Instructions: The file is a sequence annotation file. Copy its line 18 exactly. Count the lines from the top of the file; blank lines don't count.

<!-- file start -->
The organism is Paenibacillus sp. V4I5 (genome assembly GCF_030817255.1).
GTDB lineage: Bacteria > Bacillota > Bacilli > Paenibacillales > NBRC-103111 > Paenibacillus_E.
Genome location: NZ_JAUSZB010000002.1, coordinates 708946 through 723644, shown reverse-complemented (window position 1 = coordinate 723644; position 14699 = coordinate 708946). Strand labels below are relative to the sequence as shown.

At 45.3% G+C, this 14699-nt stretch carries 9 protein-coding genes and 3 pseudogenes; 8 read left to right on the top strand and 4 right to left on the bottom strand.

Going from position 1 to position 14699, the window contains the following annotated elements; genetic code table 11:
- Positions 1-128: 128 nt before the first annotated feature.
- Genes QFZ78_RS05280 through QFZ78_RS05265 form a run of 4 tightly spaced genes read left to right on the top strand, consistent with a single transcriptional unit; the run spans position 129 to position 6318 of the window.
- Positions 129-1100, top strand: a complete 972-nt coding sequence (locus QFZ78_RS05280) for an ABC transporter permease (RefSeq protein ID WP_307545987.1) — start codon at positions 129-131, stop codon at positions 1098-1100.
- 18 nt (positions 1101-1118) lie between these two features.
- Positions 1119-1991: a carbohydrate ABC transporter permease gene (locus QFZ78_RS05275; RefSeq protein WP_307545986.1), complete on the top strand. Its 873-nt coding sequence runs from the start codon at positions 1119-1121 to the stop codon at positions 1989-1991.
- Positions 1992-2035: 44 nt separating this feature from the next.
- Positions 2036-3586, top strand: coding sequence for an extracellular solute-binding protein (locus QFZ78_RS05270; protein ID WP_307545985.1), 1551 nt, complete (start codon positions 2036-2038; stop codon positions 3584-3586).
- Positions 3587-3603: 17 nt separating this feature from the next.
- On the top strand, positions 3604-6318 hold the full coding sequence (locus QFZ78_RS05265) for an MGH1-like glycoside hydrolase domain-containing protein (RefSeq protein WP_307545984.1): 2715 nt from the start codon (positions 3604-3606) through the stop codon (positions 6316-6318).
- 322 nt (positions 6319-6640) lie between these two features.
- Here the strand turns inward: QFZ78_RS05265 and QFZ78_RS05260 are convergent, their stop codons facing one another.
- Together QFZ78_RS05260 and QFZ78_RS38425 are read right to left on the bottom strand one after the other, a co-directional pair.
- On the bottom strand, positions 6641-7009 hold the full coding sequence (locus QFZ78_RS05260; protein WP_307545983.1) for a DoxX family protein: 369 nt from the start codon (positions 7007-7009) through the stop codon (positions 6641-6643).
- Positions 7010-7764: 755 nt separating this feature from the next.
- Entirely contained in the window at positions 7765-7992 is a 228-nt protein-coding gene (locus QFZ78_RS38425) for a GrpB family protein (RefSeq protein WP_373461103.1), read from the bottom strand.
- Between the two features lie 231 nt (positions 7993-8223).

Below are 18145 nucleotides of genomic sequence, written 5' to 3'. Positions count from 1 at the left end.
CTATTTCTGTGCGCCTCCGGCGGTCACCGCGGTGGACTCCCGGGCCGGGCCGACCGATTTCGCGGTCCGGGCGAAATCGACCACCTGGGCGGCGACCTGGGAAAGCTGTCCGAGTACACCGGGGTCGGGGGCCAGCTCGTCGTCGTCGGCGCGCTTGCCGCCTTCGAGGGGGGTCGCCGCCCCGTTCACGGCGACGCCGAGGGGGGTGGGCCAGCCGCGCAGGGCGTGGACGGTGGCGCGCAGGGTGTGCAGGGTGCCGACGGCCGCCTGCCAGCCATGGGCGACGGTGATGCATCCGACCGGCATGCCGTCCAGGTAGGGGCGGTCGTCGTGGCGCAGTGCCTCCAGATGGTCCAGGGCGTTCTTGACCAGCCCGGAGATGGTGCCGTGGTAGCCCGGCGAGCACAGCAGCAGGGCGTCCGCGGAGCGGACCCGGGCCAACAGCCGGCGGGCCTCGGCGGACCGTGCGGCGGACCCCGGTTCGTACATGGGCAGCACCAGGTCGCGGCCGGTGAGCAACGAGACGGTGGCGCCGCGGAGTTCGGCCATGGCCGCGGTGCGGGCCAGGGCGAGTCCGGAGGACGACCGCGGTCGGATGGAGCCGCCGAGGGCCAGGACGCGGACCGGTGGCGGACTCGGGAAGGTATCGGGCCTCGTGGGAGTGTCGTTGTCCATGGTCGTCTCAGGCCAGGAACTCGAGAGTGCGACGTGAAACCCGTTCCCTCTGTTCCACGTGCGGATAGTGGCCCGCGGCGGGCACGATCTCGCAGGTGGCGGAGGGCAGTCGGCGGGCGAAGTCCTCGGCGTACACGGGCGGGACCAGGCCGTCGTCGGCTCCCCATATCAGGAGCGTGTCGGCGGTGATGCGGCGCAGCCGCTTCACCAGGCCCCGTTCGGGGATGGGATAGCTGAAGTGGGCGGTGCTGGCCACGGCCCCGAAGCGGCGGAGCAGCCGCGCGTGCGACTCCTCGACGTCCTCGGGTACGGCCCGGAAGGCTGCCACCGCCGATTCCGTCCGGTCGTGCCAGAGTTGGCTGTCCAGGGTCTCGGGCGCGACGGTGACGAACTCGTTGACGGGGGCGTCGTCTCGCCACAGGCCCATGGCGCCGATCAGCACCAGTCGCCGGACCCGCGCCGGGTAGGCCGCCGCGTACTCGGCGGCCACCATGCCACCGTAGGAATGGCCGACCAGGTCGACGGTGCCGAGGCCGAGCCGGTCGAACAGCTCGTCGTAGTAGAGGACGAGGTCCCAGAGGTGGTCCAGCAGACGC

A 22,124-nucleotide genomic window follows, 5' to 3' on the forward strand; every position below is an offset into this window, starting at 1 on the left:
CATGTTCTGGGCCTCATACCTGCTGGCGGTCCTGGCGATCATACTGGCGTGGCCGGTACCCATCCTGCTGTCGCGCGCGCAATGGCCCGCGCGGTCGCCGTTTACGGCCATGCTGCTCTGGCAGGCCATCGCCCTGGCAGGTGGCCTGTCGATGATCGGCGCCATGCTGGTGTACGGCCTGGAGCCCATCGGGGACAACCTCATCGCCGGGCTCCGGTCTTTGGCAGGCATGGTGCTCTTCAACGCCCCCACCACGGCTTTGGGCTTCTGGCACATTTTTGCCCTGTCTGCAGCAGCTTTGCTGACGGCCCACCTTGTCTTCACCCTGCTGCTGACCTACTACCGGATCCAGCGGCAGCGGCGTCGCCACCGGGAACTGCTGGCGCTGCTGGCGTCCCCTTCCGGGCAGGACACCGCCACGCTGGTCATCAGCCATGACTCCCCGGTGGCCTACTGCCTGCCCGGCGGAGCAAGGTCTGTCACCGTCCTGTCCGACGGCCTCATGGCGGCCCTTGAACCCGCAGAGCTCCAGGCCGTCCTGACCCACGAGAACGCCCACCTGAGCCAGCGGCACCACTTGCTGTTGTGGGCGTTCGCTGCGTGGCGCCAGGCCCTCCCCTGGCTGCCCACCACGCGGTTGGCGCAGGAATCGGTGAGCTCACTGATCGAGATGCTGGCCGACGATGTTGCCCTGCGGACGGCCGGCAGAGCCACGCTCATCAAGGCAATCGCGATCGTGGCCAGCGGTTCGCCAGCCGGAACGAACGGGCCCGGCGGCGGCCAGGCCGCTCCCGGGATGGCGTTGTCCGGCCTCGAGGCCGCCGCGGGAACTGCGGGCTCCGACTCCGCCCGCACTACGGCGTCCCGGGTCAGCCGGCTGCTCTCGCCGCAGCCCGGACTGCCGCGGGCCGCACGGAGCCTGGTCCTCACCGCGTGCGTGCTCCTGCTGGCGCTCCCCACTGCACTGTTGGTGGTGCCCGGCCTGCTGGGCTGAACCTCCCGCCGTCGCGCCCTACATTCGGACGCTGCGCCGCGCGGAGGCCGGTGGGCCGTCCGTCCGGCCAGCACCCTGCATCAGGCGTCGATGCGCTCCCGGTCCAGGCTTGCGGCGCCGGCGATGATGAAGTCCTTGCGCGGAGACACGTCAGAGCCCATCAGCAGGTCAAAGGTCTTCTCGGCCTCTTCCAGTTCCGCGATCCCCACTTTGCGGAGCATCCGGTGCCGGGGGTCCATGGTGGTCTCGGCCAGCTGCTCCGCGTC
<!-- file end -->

- On the bottom strand, positions 6641-7009 hold the full coding sequence (locus QFZ78_RS05260; protein WP_307545983.1) for a DoxX family protein: 369 nt from the start codon (positions 7007-7009) through the stop codon (positions 6641-6643).